Experiencing Energy Burden in Clayton County

Clean Energy Districts (CED) are socioeconomically and geographically inclusive and local. A Just Energy Transition must include everyone, especially those often left behind. CED’s are transforming the structure of the vast and powerful energy system by working at household and community levels.

Think about this: Pizza vs. Power

The many determining factors of where an Iowan will purchase and enjoy their next pizza will include the pizza cost, the kind of crust and toppings, the location of the pizza-making establishment, and maybe even the pizza maker themselves.

But the determining factor for purchasing the essential energy needed to power, heat, cool Iowa homes is the home’s address and nothing else. Therefore, Iowan’s wanting to affect their utility rates must consider relocating into a different utility company’s service area.

Public utilities are regulated by monopolies with predefined areas. This system controls the unit price of electricity and gas. While energy consumption is necessary to live in modern society, most folks have zero power over how much their power will cost.  Ultimately, we have lots of liberty when it comes to buying pizza but very little liberty when it comes to buying our vital energy supply.

And when it comes to those with the thinnest of financial resources, the injustice is the loudest. At a percentage of income, the poorest among us pay the most for their energy, meaning for many rural Iowans, utility bills are burdensome.

A high energy burden is considered 6% or more.

Nonprofit clean energy districts, like the Clayton County Energy District (CCED), strengthen the county of location by leading, implementing, and accelerating the inclusive, locally-owned transition to clean energy. CED champions teach and implement the good news,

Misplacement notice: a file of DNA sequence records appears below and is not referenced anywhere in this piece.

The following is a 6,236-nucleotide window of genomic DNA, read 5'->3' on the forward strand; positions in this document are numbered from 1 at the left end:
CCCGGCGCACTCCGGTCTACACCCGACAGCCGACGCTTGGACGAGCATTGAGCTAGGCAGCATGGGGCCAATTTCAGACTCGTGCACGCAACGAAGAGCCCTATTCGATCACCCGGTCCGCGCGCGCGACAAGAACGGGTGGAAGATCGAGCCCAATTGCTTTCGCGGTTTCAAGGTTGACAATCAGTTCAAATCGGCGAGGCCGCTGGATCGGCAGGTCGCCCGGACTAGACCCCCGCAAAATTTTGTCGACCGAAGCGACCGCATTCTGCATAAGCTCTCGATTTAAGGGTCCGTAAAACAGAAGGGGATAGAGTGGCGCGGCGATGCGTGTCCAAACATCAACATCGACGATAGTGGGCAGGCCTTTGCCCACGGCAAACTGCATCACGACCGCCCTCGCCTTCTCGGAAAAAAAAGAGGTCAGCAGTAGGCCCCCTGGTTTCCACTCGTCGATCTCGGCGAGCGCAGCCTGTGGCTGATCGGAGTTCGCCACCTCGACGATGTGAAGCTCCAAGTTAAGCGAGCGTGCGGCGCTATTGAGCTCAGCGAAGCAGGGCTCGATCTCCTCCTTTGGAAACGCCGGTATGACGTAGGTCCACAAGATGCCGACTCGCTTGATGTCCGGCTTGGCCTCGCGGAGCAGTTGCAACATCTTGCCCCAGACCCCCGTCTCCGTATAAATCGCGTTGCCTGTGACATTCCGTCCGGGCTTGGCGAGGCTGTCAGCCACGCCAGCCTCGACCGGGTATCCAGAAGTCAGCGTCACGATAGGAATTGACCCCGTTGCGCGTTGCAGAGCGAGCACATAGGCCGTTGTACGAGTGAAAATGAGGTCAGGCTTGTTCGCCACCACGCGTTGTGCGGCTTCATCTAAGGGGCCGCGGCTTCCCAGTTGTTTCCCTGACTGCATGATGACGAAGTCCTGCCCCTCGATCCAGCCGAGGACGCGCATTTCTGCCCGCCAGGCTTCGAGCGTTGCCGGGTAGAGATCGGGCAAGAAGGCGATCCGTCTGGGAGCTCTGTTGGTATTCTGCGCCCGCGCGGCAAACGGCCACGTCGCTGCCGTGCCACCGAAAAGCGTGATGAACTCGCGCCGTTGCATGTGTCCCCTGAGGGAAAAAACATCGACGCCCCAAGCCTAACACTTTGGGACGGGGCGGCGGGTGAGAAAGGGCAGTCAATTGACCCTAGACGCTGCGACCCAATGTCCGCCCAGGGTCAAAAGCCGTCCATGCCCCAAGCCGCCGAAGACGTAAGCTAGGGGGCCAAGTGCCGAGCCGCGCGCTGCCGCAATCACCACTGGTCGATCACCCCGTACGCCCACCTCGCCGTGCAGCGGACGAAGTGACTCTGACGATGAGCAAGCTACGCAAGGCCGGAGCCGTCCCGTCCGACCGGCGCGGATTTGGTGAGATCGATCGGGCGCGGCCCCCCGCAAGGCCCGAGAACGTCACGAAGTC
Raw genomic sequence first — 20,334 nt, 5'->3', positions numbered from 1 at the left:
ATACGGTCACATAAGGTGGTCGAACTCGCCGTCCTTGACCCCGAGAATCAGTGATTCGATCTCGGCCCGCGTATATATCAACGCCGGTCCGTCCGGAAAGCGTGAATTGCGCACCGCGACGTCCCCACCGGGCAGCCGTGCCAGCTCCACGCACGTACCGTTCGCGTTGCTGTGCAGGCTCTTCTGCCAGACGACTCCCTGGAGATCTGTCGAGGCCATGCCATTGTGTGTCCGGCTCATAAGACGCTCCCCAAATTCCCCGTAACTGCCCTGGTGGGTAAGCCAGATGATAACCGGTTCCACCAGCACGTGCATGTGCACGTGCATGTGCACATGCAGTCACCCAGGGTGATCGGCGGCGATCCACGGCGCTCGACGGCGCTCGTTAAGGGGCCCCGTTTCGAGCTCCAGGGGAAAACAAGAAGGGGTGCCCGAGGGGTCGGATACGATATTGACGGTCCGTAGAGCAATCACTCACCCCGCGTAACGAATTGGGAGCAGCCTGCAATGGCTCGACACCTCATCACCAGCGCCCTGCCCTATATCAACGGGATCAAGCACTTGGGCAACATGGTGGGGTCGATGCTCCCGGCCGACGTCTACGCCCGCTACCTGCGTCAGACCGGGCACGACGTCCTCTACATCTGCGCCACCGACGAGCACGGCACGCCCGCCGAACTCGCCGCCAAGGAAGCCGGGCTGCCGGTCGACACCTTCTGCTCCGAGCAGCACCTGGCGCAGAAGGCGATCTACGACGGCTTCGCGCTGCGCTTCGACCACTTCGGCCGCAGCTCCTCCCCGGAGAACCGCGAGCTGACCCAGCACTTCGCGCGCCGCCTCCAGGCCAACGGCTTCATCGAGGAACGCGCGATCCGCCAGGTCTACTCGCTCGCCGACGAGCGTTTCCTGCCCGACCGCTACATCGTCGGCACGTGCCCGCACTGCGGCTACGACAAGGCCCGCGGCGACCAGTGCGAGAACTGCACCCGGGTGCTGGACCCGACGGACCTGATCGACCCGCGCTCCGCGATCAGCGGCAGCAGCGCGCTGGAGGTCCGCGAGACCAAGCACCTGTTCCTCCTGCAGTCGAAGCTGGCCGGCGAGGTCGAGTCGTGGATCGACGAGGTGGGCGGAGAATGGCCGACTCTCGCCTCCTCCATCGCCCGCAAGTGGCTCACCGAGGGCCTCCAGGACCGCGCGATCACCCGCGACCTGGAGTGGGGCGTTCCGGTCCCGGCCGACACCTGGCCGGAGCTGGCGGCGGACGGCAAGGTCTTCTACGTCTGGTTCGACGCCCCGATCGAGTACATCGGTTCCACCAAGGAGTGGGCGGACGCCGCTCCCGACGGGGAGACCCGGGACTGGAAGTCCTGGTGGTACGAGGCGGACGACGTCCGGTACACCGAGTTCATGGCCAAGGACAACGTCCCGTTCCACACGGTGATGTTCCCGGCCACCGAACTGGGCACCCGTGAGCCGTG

When we spend less on our utility bills, we all have more for our pocketbooks and, in turn, create stronger communities.

If the transition to clean energy is not inclusive and leaves many behind, our communities will become weaker, not stronger.

SPOTLIGHT: Helen Backes

Helen Backes is a 50ish single mother of four adult children who works as the full-time main cook at a popular, locally-owned restaurant in Elkader, IA. She lives in a rented home, a walkable distance from where she works. She enjoys her job and her co-workers saying, “I feel like I do a service for the community. I enjoy cooking, and I hope people come out for the good food.”

For most of her adult life, her utility bills have been a burden for her. Her current energy burden rate is 11%. Often, she struggled to pay her household utility bills on time. When her kids were young, keeping them in clothes and paying for everyone’s living expenses and school supplies on top of high energy bills was very difficult.

She recalls, “One winter, my job was eliminated, and I remember, I had to use all of my severance payment to fill our LP tank for winter.” Her then-husband was farming, and they had three kids, with one on the way. Helen says, “It was hard to keep the lights on in the old farmhouse we rented in rural Clayton County. It took a lot of gas to keep that old house heated.” There were times in her life she was behind on utility bills and has been disconnected from her utility service.

Helen understands energy efficiency and the benefits of solar energy. In the winter, she tries to keep her home heating bills lower by keeping her thermostat set low, but she admits the recent extreme summer heat, and the cost of electricity for the central air unit is more difficult to control.